Romanian Hackers Charged in Subway Sandwich Card-Swipe Scheme
Four hackers have been charged with tapping into the point-of-sale machines at 150 Subway restaurants and stealing millions of dollars.
CREDIT: Doctor's Associates, Inc.
Talk about a huge to-go order: Federal authorities arrested four Romanian nationals in connection with a sophisticated multimillion-dollar cybercrime scheme against Subway restaurants and other retailers.
The indictment, obtained by Wired, alleges that from about April 2008 until May 2011, the defendants remotely hacked into the point-of-sale checkout terminals at more than 150 Subway restaurants, including ones in Plaistow, N.H., East Northport, N.Y., Ocala, Fla., Tulare, Calif. and Fairborn, Ohio. The suspected crooks implanted keystroke loggers and Trojans on the point-of-sale machines, which were connected to the Internet, and used the hacking devices to steal more than 80,000 customers' credit-card details. The suspects allegedly tapped into the point-of-sale terminals of 50 other retailers as well.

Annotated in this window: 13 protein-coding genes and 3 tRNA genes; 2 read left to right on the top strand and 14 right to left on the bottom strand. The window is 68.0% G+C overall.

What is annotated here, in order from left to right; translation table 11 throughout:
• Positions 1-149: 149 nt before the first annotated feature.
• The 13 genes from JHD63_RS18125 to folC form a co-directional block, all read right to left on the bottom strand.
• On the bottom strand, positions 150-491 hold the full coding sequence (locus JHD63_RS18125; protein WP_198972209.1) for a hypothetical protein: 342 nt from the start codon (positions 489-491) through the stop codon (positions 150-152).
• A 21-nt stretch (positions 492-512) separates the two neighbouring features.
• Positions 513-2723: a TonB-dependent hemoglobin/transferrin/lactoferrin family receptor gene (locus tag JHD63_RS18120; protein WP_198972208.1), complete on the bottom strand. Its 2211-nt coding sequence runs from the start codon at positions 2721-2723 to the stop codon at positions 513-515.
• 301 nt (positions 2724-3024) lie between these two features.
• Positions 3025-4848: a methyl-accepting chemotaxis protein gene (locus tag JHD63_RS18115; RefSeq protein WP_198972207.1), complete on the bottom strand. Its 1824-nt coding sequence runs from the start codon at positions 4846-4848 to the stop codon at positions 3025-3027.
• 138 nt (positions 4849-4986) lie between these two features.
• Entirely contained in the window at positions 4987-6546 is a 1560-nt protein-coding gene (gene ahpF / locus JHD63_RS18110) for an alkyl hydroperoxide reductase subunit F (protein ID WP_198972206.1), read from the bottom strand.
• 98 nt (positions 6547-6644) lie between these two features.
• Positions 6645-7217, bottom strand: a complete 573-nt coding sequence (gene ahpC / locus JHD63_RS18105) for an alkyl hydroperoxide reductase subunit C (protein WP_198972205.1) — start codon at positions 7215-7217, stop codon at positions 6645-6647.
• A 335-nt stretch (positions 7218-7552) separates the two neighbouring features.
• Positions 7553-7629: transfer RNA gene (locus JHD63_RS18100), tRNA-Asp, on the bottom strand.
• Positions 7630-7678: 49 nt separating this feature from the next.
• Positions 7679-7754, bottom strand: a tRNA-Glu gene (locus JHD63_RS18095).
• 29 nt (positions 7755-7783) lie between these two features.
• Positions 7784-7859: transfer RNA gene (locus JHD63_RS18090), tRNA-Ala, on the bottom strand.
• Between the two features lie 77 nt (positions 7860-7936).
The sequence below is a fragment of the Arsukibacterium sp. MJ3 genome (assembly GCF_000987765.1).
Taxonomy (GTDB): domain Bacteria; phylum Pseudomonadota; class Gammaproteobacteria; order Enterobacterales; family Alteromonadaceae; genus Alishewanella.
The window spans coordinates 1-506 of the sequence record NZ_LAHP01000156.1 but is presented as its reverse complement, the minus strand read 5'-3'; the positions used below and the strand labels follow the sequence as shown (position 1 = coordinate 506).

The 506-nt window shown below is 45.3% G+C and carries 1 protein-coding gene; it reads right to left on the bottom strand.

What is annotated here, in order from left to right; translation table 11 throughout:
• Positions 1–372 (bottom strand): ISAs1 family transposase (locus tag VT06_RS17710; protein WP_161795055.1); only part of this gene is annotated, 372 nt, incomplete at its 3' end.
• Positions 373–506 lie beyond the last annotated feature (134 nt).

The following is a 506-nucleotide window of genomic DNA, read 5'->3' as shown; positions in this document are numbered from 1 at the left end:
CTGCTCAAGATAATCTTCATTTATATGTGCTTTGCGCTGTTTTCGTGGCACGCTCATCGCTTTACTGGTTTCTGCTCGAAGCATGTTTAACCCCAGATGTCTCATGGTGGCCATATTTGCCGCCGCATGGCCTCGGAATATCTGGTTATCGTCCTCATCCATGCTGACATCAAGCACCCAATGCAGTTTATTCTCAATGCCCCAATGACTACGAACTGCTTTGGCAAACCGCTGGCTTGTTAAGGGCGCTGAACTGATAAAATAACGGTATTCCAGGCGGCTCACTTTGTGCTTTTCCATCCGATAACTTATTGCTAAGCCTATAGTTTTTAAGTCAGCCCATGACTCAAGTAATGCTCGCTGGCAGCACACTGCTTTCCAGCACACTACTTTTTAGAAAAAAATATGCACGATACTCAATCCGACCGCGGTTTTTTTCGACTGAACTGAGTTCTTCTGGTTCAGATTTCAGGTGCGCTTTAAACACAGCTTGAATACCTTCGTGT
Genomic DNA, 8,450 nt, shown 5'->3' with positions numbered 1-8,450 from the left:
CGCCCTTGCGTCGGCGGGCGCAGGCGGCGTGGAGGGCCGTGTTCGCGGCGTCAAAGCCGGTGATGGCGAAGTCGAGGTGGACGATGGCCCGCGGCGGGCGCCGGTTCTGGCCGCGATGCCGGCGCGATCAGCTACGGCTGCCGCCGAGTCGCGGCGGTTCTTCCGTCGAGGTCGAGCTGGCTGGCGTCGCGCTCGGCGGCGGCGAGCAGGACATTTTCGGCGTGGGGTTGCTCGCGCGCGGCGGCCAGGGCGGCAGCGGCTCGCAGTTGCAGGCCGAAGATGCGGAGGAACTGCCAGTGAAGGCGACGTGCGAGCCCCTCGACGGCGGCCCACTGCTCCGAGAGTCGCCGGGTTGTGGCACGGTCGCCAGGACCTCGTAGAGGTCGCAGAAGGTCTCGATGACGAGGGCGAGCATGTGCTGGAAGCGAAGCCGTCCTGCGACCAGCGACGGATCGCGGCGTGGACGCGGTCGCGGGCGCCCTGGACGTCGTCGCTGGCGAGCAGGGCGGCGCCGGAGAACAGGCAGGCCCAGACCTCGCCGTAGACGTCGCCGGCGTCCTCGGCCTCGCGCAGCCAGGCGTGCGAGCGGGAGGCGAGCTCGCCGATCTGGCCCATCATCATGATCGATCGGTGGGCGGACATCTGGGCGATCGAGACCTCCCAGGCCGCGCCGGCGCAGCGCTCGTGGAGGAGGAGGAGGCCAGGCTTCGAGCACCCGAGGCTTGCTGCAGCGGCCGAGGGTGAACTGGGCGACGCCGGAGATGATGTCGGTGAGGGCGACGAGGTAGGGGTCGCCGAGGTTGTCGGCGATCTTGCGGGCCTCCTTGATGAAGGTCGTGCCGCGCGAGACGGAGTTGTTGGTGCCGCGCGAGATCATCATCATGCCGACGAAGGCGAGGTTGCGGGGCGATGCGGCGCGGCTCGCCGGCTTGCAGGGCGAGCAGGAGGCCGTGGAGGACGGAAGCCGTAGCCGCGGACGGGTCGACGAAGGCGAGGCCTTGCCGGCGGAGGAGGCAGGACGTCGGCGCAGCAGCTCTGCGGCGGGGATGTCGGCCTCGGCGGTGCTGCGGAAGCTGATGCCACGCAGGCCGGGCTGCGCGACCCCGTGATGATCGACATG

The suspected cybercriminals harvested victims' payment information and stored it on several "dump sites" hosted by the domain-name company GoDaddy. They then transferred the swiped credit-card data to FTP sites, where they could share it with overseas computers they controlled. The suspects used the details to create fraudulent credit cards and make "unauthorized charges with various merchants, primarily located throughout Europe," the indictment reads.
The defendants, Adrian-Tiberiu Oprea (age 27), Iulian Dolan (27), Cezar Iulian Butu (26) and Florin Radu (23), were charged with conspiracy to commit computer fraud, wire fraud and access-device fraud. They face a maximum of five years in prison for each count of conspiracy to commit computer-related fraud, 30 years for each count of conspiracy to commit wire fraud and five years for each count of conspiracy to commit access-device fraud. Oprea, Dolan and Butu are all in custody; Radu is still at large.